I recently found myself with a few hours to kill while in the Dallas, Texas area. On the advice of a Tested reader, I made my way to the Cavanaugh Flight Museum, and I'm glad I did. Cavanaugh is my favorite kind of aviation museum to visit. It has a very eclectic mix of static and airworthy aircraft that spans from WWI to the modern era. Several of the airplanes in the museum's collection are combat veterans as well.
Of all the various aircraft vying for my attention, the one that I spent the most time with was a humble-looking former navy machine, the Grumman S-2F Tracker. While I had seen various versions of the cold-war-era S-2 at airshows, this was the first opportunity I'd had to get a good up-close look at its wing folding mechanism.
The S-2F was parked outdoors with its wings folded as if it were on an aircraft carrier. I spent several minutes analyzing the various parts that were visible at the wing folds while trying to figure out the purpose of each. The functions of some components seemed obvious, but most remained a mystery. I walked away utterly fascinated by the intricacies of folding wings and determined to learn more.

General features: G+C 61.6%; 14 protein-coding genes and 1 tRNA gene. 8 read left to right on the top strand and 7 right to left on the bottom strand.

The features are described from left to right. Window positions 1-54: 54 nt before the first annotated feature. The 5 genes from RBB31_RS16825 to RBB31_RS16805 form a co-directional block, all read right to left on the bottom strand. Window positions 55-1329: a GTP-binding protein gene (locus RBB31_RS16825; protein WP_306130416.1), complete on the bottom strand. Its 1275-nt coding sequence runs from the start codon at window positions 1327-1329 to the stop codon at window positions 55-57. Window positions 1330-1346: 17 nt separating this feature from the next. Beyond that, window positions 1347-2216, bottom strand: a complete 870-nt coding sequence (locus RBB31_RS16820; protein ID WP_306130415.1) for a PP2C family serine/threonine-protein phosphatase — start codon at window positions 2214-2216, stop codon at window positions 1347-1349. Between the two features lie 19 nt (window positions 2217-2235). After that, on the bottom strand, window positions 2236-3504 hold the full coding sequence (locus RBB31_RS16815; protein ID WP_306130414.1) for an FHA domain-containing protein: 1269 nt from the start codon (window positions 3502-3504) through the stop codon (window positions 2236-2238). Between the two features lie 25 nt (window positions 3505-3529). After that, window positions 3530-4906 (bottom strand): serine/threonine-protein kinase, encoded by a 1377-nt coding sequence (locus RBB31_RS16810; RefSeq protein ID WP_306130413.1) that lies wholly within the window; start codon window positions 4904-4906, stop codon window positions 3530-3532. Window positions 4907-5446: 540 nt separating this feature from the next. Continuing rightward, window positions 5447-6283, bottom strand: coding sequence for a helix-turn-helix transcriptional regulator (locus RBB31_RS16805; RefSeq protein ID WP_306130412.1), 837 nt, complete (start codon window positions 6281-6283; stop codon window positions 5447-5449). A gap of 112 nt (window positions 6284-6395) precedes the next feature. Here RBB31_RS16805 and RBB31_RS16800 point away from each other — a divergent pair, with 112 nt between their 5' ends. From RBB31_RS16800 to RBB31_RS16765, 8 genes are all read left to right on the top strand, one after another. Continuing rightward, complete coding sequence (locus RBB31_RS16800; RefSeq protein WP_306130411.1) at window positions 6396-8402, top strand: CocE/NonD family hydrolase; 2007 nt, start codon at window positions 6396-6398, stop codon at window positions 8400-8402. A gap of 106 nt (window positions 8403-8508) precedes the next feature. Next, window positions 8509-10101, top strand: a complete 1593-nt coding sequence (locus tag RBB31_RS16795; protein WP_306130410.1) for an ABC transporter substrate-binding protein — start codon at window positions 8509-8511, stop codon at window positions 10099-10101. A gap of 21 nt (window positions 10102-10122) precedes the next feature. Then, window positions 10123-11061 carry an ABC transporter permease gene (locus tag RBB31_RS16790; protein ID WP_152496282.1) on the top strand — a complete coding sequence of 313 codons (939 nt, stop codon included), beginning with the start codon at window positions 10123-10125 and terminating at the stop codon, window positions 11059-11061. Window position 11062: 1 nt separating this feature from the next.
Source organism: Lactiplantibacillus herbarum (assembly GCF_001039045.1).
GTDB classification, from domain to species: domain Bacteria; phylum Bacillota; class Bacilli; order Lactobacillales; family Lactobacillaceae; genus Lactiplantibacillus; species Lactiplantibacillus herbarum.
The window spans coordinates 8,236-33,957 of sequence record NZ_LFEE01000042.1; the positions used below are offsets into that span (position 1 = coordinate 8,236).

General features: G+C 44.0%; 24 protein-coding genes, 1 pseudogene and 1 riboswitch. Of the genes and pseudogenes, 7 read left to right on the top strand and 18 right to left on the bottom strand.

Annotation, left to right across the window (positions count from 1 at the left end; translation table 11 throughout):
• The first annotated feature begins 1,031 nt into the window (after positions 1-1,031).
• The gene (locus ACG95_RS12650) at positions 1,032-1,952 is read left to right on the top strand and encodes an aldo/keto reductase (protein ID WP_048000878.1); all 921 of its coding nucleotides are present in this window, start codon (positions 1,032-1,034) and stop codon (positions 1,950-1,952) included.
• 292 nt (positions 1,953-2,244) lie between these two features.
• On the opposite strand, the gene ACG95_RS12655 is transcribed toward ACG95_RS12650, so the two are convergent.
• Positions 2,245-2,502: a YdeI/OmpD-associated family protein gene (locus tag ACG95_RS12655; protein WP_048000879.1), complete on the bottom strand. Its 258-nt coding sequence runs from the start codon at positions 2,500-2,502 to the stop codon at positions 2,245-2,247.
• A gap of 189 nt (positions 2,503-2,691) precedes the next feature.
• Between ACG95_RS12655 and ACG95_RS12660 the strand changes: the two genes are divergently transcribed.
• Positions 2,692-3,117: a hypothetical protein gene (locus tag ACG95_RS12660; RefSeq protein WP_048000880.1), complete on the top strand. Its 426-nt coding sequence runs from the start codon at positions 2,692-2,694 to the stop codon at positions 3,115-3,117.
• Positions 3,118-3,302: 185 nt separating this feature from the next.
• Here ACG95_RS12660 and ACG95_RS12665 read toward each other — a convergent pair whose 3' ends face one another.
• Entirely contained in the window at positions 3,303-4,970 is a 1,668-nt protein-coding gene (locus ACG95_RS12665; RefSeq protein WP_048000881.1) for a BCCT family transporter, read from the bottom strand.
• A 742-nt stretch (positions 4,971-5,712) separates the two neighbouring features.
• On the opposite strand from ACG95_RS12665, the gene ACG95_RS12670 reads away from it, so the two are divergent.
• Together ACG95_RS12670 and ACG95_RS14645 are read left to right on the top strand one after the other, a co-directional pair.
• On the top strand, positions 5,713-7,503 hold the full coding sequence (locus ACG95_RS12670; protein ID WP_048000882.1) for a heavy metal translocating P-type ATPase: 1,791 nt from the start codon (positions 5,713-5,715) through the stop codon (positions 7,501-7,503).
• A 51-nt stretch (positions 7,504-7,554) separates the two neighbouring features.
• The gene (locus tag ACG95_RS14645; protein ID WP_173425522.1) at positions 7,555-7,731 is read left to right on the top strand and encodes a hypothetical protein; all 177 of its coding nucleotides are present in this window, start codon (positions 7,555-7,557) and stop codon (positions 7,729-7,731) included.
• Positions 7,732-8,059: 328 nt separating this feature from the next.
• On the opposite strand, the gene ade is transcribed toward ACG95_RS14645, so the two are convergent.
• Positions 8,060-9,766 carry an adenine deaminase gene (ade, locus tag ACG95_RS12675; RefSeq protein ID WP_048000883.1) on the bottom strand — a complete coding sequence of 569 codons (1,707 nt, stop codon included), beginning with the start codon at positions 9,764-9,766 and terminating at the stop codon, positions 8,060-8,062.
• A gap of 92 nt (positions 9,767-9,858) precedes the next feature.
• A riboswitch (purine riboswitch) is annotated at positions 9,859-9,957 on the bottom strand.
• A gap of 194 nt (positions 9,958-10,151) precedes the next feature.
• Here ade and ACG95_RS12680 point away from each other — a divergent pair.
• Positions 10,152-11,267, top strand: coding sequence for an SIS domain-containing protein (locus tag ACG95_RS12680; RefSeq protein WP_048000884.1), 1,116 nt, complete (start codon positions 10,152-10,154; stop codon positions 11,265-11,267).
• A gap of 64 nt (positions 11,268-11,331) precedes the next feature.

It's All About Elbow Room
The concept of folding wings is nearly as old as aviation itself. Irish airplane company, Short Brothers, developed a series of biplanes with folding wings prior to the start of WWI. The idea has persevered with most modern naval aircraft, and even the Boeing 777X passenger jet. The goal of folding wings in every instance is to give the airplane a smaller storage footprint when not in use.
Wide-spread implementation of folding wings came about during WWII with the emergence of the aircraft carrier as the prime offensive naval weapon. Folding wings allowed up to 50% more aircraft to be stored aboard these ships. By the end of the war, folding wings were standard equipment on nearly every carrier-based aircraft. There have been very few exceptions in the decades since.